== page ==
Her ability to balance the human and the technical sides of recording has made Laura Sisk one of the US's most in-demand engineers.
Remove noise, and at the same time you might be removing valuable intensity and intimacy. That's the conclusion Laura Sisk reached as she engineered the new Lana Del Rey record, Norman Fucking Rockwell. "A lot of the magic of this album is that listeners are hearing the parts pretty much as we heard them when they were first played," she says. "We used a lot of full takes, and we kept in and even added noise to the recordings."
As with much of her work, Laura recorded the Norman album with producer Jack Antonoff. They've made records together with Taylor Swift — each collecting a Grammy for their contributions to Taylor's album 1989 — Lorde, St Vincent, P!nk and more. In a 2018 SOS interview, Jack called Laura "the unsung hero of all of this".
At her musical-arts high school in California, the young Laura Sisk played piano and oboe, and became interested in sound. The band director was off sick for a crucial week when auditions for All State Honor Bands were being recorded, so Laura had no choice but to get her head around the school's ancient Roland recording system. "It ended up being really fun," Laura recalls. "And I realised as I was applying for colleges that maybe I didn't actually want to major in music — which is always what I thought I would want to do."
Instead, she applied for recording courses, ending up happily at Jacobs School of Music at Indiana University, Bloomington. "One of the questions I'd asked was: 'Where do your graduates end up, and what are they doing now?' Indiana had students all over the map: someone here mixing a Cirque du Soleil show, someone there making Nokia ringtones, someone else working on pop music, someone working in video — it was a well-rounded programme."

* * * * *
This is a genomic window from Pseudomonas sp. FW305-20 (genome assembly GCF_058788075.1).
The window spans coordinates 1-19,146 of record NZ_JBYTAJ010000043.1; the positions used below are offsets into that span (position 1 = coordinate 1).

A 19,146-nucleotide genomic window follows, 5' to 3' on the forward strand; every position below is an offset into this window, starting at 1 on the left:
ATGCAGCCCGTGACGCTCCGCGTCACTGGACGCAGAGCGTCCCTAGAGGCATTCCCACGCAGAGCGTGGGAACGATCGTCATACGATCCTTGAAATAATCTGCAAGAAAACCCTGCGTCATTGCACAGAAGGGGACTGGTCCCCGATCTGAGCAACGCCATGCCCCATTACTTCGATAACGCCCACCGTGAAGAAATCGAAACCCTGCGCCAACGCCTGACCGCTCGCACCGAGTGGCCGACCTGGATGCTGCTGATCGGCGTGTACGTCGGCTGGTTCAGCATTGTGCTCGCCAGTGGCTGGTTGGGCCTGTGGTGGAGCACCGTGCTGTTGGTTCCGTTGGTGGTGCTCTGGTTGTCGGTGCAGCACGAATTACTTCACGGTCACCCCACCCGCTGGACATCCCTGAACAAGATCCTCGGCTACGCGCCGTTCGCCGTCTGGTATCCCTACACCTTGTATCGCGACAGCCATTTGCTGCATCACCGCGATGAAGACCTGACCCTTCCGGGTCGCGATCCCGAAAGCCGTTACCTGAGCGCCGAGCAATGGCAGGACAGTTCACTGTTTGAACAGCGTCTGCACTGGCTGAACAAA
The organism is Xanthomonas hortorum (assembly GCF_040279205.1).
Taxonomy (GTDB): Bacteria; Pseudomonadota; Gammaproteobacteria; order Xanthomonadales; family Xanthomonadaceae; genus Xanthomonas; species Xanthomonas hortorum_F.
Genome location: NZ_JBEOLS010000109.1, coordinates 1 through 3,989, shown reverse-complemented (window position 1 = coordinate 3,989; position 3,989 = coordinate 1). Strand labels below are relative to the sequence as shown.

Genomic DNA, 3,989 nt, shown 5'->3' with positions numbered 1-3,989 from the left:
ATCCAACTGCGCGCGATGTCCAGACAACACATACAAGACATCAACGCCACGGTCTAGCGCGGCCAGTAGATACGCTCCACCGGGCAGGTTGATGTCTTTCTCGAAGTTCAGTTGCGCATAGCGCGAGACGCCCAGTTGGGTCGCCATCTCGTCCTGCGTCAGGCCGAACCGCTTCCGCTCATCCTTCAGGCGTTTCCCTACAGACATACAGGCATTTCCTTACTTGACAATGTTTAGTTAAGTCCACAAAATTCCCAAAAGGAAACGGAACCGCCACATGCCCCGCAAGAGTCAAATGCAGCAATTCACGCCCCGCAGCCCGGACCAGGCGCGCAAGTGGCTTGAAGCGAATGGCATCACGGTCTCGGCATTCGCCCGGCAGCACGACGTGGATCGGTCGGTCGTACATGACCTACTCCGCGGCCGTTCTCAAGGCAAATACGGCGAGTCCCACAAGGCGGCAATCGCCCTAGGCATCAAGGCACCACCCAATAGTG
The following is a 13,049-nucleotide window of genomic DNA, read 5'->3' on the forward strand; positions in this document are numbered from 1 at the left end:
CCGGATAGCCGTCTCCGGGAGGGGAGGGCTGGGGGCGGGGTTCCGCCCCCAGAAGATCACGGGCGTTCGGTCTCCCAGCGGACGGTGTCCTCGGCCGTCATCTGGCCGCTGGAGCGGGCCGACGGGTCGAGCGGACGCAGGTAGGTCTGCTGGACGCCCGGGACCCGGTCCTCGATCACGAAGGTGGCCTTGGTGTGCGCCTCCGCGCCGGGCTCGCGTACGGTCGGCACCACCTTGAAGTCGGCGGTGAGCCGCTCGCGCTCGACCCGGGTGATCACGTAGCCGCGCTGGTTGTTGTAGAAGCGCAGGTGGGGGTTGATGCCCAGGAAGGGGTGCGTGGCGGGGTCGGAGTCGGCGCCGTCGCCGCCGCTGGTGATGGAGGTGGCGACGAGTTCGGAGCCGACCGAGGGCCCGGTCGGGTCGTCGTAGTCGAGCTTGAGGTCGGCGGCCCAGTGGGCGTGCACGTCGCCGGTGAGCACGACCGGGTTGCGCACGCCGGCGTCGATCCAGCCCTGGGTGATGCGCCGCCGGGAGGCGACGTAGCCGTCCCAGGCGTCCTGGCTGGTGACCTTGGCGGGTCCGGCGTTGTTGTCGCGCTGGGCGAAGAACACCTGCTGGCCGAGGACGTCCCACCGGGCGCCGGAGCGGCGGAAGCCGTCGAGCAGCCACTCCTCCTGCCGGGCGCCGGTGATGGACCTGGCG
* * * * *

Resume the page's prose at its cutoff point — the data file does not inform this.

Another positive part of the curriculum was that students spend hours and hours recording, every semester. "There's an incredible music school there," she explains, "and the kids in the recording classes, about 50 or 60 total, are responsible for recording every single performance. That's classical, jazz, opera, massive big-band performances, ballets — three or four performances a day, all captured by recording students. It means the number of hours that you get just practicing is incredible. And there are studio classes, too, where you find local bands, bring them in, and figure out how to record them."
The stuff she learned back then still resonates today. "I remember my very first class where my teacher just sat down and yelled: 'Signal flow! Signal flow! Signal flow!' They hammered in the basics, so that you're comfortable troubleshooting, you're comfortable learning something new. It's Pro Tools-based there, but you come to understand how everything should flow — and then it's a lot easier to translate that when you want to pick up a new DAW or a new piece of gear. You come to realise that everything's kind of laid out differently, but it's all the same."
Laura interned at a few studios during the summer breaks and discovered she liked the studio life. Her first job after graduating with a Bachelor of Science in Recording Arts from Indiana came at the start of 2011, working full time with the producer John Hill at his studio in Los Angeles. Laura had just turned 21, and her new role proved a second round of hands-on education. The first week she was there, John asked her to crack open one of his mics that wasn't working and try to fix it, and she was working on sessions as soon as she arrived.
Laura worked with John on records by Portugal The Man, Shakira, Phantogram and plenty more. "There was a lot of opportunity for trial by fire and quick growth," she recalls. "We did so much stuff, and I'm so grateful for those years. John bounces around between genres, and when we first started working together he had a home studio, but we also worked at a lot of studios around town, and it was really cool to see all the different styles and setups at the studios in LA. Then we got to build out a couple places for him more specifically. He's got quite a synth collection and guitar...